so...politics, eh? how 'bout them candidates? how 'bout this election? i am backing a candidate...hoping he wins. me and 250 million other americans. me and 100 million evangelicals (so says wheaton college...a number i'm highly skeptical of).
where i come from, there's really only one viable candidate. and there's really only 2.5 reasons why. i believe highly in those 2.5 reasons...and yet i'm going to vote against those 2.5 reasons. not without some amount of wishing i didn't have to choose in such a manner, and not without a considerable amount of huffing and puffing from the places from which i come.
it is the places from which i come that have landed me on the other side of the imaginary line drawn by politicians, pundits, and pollsters. actually, i think they just took up sides on a line drawn long ago. the line was drawn by the church. Glen Kehrein's work on the Church, primarily the white evangelical church (those numbered at 100m) in the country, is an excellent historical look at when and how the Church split in this country...when and how it went in two different directions. one group went "right" and opted (and i'm summarizing greatly here) for a personal piety faith. it was one of a personal relationship with God. you can hear that all across the country still today. it spawns lengthy worship services with hands raised, praising God. it causes people to have difficulty in different worship styles because they don't "connect" personally in that style.
the other side went "left" and they could not understand how a person could claim to know God and turn a blind eye and deaf ear to the cries of those God had so clearly told us to help. what was personal piety if widows, orphans, prisoners, infirmed, workers, naked, hungry, and thirsty were left to their suffering. they rejected the rationale that because God said "the poor will always be with you" that there was nothing that could really ever be done. and in their pursuit of a corporate responsibility for "the least of these" they began to ignore the part of God that called each of us into relationship with Him.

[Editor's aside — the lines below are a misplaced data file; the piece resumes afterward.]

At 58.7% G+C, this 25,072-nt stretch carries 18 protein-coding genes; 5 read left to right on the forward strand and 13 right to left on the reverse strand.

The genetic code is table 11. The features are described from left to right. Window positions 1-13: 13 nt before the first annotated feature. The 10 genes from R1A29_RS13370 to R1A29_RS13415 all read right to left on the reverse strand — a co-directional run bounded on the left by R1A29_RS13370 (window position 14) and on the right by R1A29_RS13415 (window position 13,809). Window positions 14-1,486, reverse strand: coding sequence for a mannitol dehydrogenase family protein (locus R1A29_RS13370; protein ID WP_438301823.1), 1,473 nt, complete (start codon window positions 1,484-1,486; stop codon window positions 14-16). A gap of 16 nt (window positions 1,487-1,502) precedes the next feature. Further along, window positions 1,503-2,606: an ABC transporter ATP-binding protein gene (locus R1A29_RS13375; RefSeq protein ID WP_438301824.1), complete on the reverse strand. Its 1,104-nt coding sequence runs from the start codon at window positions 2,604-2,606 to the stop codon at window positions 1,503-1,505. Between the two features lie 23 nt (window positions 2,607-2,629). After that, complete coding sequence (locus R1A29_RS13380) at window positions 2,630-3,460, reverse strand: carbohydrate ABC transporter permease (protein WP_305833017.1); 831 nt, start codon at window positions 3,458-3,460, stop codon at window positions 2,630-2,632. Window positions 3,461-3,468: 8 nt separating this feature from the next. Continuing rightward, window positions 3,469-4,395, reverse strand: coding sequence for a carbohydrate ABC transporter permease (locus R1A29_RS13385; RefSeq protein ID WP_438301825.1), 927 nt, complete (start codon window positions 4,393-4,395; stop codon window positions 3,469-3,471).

over the past 100 years, this dividing line became a gulf. still today, in many churches, mention the words social justice as a viable extension of the Church, and you'll be told you're slipping into liberalism. the implication is that social justice causes include acceptance of homosexuality, acceptance of abortion, and a disregard for the sanctity of marriage. these are the 2.5 things the right cannot stand for (the sanctity of marriage/homosexuality thing have some overlap). and truthfully, i cannot either. i am clear on what the Bible says about each of them, and i fully agree with that. but the truth remains that they are 2.5 things out of many. it's also true, in my opinion, that the conservative (right) church has mishandled these 2.5 things..along with a couple thousand other things. nobody's perfect. i get that. but my disagreement over that, combined with the mindset of the conservative right on the balance of the social justice issues is enough to sway me the other way. it's enough to make me desire core change in how they view the world, this country, the church, and themselves.